NBN Co claims end of the CVC bottleneck

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NBN Co claims end of the CVC bottleneck

Peak-time congestion averages 12 minutes per service per week.

NBN Co claims CVC-related congestion problems on its network have all but disappeared after the introduction of steeper discounts.

The claim is made as part of a new set of numbers NBN Co plans to publish each month, which it is calling a “customer experience progress report”.

The report covers - at a high level -  rollout progress and user experience metrics when they connect to and use the network, as well as how quickly faults on NBN Co’s end are fixed.

“We have designed this report to be accessible to a wide audience but at the same time providing a balanced view of the critical customer experience metrics most important to Australians,” residential chief customer officer Brad Whitcomb said.

The most useful set of numbers in this report is likely to be a pair of congestion-related metrics, covering the proportion of premises whose services were congested as well as why that was the case.

One quirk of the report is that NBN Co is only reporting congestion levels on its fixed line network, excluding wireless (which is presently suffering congestion problems) and satellite.

On the fixed line network, Whitcomb said “less than 0.2 percent” of premises felt the impacts of congestion in February 2018.

NBN Co also reported that the CVC bottleneck - long considered an artificial constraint on the network’s performance - had more or less evaporated as a result of steeper discounts.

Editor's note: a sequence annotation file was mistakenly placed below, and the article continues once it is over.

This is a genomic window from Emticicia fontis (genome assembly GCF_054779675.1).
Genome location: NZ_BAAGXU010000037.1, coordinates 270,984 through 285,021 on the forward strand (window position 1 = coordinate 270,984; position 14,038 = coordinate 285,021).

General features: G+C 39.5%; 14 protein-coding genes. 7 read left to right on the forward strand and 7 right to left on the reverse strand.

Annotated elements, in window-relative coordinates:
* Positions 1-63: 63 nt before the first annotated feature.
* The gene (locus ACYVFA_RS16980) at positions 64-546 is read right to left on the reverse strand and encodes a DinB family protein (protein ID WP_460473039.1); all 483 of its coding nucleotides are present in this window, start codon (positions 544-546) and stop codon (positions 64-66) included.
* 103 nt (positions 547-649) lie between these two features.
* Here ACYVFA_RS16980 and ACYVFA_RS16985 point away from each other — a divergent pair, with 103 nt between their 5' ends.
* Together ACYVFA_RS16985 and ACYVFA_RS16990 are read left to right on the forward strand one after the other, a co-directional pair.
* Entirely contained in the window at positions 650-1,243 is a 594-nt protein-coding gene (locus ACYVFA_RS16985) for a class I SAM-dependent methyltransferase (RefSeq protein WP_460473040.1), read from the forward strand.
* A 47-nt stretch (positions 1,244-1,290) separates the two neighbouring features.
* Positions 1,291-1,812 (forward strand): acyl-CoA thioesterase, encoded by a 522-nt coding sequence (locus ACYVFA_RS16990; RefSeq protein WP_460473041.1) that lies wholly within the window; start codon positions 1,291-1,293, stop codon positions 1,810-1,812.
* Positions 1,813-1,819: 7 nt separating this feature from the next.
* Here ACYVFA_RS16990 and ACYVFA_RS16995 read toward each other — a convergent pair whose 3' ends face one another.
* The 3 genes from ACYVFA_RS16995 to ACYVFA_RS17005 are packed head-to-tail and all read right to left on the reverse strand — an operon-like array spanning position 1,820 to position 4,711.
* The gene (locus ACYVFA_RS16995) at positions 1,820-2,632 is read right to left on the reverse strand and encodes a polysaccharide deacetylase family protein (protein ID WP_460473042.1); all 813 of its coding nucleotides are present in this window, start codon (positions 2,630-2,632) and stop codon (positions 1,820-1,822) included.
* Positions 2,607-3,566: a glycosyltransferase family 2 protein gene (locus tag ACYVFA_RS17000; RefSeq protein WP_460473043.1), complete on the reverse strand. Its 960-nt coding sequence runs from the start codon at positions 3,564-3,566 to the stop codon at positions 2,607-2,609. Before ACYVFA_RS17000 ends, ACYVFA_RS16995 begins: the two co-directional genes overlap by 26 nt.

Before new wholesale price offers were brought to market, NBN Co said customers across all access technologies, excluding only satellite, saw congestion for basically the entire 7pm-11pm peak period.

NBN Co claims that “average bandwidth congestion” - that is, CVC-related problems - have since shrunk to 12 minutes per user per week.

Whitcomb called that “hands down a world class performance” level.

“The big news is the de-congestion of the fixed line network,” he said.

“That’s really been the result of working closely with our RSPs around our pricing construct and making it more attractive for the retailers to purchase more, CVC which is the cause of that bandwidth congestion.”

While NBN Co is able to see how much CVC each retail service provider buys, it declined to provide those numbers in its new report, arguing it was up to RSPs to decide whether to do so or not.

Regulators in the past have similarly refused to disclose numbers down to an individual RSP level.

“We’re reporting an aggregate of all the RSP’s CVCs on the network [in this report],” Whitcomb said.

The virtual elimination of CVC-related issues in the span of two months confirms what industry has long argued: that it was too expensive and a bottleneck to the NBN achieving its potential.

Superloop CEO Bevan Slattery had labelled it "galactically stupid", while Vocus' consumer chief Scott Carter called it the "missing piece of the puzzle" to the success of the NBN.

Chasing improvements

Other metrics in the new report include the number of activations that are “right the first time”, as well as the company’s performance against “agreed activation timeframes” for new services that are laid out in the wholesale business agreement (WBA3).

“We are pleased our 'right first time' has climbed in recent months and we’re now just below 90 percent,” Whitcomb said.

“Of course we won’t stop there and we’re working both internally and externally with our industry partners to perform even better in the future and we are confident we can achieve that.”

NBN Co similarly said it was pursuing initiatives to improve its performance on fault rectification.

“When it comes to addressing faults on the network we have improved our ability to meet our time commitments from just 72 percent a year ago to more than 85 percent today,” Whitcomb said.

“But we are not where we want to be and we have a series of initiatives underway to improve our performance.”

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